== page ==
Parents guilty of 'honour killing'

Shafilea Ahmed was murdered by her parents because they believed she brought 'shame on the family'

Farzana Ahmed,49, of Liverpool Road, Warrington, has been found guilty of killing her daughter

Iftikhar Ahmed has been found guilty of the 'honour killing' of daughter Shafilea Ahmed

Iftikhar Ahmed and his wife Farzana have both been found guilty of murder after suffocating their teenage daughter Shafilea

First published in National News © by

A couple who killed their "westernised" teenage daughter because they believed she had brought shame on the family have been convicted of her murder - nine years after the brutal killing.

Iftikhar Ahmed, 52, and his wife Farzana, 49, of Liverpool Road, Warrington, Cheshire, suffocated Shafilea, 17, with a plastic bag in 2003 in an apparent "honour killing".

Shafilea's sister Alesha told the jury at Chester Crown Court her parents pushed Shafilea onto the settee in their house and she heard her mother say "just finish it here" as they forced a plastic bag into the teenager's mouth and killed her in front of their other children.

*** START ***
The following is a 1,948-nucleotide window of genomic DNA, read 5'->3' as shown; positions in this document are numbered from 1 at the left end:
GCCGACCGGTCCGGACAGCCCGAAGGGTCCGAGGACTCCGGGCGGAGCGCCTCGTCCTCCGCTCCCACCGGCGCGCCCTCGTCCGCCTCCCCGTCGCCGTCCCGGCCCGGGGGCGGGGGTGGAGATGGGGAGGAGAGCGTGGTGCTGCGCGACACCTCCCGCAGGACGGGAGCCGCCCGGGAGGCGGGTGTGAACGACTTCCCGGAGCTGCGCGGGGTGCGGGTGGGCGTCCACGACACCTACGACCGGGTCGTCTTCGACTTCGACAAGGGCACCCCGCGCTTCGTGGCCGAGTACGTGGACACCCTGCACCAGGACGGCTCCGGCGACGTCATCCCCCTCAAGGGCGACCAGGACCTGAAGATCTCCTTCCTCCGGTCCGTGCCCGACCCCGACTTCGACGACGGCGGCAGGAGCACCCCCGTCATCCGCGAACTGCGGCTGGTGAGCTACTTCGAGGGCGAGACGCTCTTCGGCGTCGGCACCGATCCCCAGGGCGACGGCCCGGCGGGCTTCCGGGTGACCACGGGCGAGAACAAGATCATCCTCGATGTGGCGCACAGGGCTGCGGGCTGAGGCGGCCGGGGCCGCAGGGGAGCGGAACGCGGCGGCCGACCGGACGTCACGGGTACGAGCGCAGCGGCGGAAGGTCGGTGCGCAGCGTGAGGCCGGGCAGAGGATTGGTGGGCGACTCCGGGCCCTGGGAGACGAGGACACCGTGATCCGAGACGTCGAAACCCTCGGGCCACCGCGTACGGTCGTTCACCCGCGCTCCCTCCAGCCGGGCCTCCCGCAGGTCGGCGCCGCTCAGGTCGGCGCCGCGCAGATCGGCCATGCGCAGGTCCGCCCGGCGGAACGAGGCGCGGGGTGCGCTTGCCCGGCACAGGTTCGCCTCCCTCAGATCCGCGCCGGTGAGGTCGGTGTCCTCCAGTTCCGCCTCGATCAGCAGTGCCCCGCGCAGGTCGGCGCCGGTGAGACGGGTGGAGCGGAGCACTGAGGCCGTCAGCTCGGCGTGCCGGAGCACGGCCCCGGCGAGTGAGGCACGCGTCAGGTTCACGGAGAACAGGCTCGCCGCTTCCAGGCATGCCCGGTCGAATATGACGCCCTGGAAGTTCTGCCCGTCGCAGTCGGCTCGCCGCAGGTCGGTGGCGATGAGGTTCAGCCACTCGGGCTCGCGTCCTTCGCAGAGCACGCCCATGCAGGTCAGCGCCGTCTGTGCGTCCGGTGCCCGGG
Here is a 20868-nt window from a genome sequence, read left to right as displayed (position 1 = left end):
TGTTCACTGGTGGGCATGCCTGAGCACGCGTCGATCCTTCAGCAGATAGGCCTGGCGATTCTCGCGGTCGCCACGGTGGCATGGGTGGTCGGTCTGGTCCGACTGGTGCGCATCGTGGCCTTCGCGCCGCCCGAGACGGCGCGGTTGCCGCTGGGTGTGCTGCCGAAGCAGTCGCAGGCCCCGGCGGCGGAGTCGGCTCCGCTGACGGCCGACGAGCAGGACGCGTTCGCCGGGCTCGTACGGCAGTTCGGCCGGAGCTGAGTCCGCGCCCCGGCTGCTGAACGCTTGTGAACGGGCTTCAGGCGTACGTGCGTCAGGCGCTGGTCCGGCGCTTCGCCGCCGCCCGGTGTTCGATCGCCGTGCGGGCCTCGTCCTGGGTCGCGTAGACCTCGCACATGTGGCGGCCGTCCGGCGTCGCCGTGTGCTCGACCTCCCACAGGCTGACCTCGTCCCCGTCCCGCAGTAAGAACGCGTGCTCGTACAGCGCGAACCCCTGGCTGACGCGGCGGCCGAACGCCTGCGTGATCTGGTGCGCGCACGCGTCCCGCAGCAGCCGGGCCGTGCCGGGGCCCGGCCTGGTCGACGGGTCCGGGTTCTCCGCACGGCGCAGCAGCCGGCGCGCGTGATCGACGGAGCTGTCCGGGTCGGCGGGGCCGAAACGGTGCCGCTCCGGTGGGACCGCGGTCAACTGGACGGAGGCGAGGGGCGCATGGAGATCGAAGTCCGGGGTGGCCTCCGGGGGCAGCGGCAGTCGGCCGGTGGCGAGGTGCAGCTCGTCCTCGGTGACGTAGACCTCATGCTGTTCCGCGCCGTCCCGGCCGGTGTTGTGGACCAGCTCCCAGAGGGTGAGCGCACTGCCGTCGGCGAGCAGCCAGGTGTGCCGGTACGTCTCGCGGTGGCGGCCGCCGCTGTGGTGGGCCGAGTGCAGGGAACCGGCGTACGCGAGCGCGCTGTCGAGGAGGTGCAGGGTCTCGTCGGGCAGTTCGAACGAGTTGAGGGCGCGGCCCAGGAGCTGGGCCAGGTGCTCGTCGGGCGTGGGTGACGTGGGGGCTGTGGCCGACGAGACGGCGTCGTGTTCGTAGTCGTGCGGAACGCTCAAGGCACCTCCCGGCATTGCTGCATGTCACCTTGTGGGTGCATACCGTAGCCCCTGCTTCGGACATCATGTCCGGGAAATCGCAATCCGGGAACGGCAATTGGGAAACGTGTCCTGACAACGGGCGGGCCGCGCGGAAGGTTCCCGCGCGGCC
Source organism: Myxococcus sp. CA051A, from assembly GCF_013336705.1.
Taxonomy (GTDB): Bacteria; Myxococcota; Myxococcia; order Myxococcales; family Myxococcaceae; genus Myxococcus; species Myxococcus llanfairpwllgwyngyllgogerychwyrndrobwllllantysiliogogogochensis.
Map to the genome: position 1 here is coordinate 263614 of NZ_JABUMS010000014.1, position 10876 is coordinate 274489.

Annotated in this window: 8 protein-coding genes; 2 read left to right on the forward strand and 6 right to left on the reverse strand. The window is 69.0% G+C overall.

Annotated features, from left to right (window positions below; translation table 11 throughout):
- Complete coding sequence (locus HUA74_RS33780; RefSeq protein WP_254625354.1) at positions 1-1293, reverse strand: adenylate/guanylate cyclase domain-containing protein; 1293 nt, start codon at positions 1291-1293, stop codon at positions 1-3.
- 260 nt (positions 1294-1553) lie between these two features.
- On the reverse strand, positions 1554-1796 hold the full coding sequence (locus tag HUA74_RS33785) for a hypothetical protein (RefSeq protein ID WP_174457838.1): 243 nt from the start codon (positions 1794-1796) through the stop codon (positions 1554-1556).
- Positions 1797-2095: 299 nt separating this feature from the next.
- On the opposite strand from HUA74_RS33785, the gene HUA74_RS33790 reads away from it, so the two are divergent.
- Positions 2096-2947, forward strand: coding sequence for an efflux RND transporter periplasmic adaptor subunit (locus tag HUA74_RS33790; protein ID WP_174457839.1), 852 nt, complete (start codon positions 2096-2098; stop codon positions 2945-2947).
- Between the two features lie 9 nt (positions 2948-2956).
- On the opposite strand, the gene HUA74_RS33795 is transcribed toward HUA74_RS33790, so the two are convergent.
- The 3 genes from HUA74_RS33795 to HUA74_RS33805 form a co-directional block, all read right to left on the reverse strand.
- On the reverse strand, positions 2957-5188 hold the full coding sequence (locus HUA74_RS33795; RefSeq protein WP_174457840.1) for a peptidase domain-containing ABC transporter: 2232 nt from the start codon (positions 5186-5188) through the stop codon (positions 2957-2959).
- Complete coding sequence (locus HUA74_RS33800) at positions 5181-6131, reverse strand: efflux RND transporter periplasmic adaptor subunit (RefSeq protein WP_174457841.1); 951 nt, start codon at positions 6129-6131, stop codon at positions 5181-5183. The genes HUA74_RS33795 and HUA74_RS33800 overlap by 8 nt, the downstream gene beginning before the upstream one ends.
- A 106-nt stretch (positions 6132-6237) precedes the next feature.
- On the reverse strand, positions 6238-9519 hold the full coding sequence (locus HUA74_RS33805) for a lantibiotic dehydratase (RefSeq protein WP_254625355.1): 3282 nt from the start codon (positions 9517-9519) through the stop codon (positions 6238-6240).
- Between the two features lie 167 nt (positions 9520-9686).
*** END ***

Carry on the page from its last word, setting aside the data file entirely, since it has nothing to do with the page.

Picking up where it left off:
Iftikhar Ahmed stood impassively as the verdicts were given. Mrs Ahmed wiped tears from her eyes with a tissue.

Their children Junyad, Mevish and the youngest, who cannot be named for legal reasons, all broke down in tears. Mevish Ahmed put her head in her hands and wept as the judge began discussing sentencing.

Mr Justice Roderick Evans said he would pass sentence at this afternoon.

As Iftikhar Ahmed was taken down to the cells, he turned to police officers sitting nearby and said: "F*** off."

The seven men and five women of the jury returned two unanimous verdicts after deliberating for around 11 hours.

Shafilea's decomposed remains were discovered in the River Kent in Cumbria in February 2004.

It was not until 2010 that Alesha provided the "final piece of the puzzle" about her death, the prosecution said. Alesha's version of events was corroborated in writings her younger sister Mevish gave to her friend Shaheen Munir in 2008, which emerged shortly after the start of Alesha's evidence.

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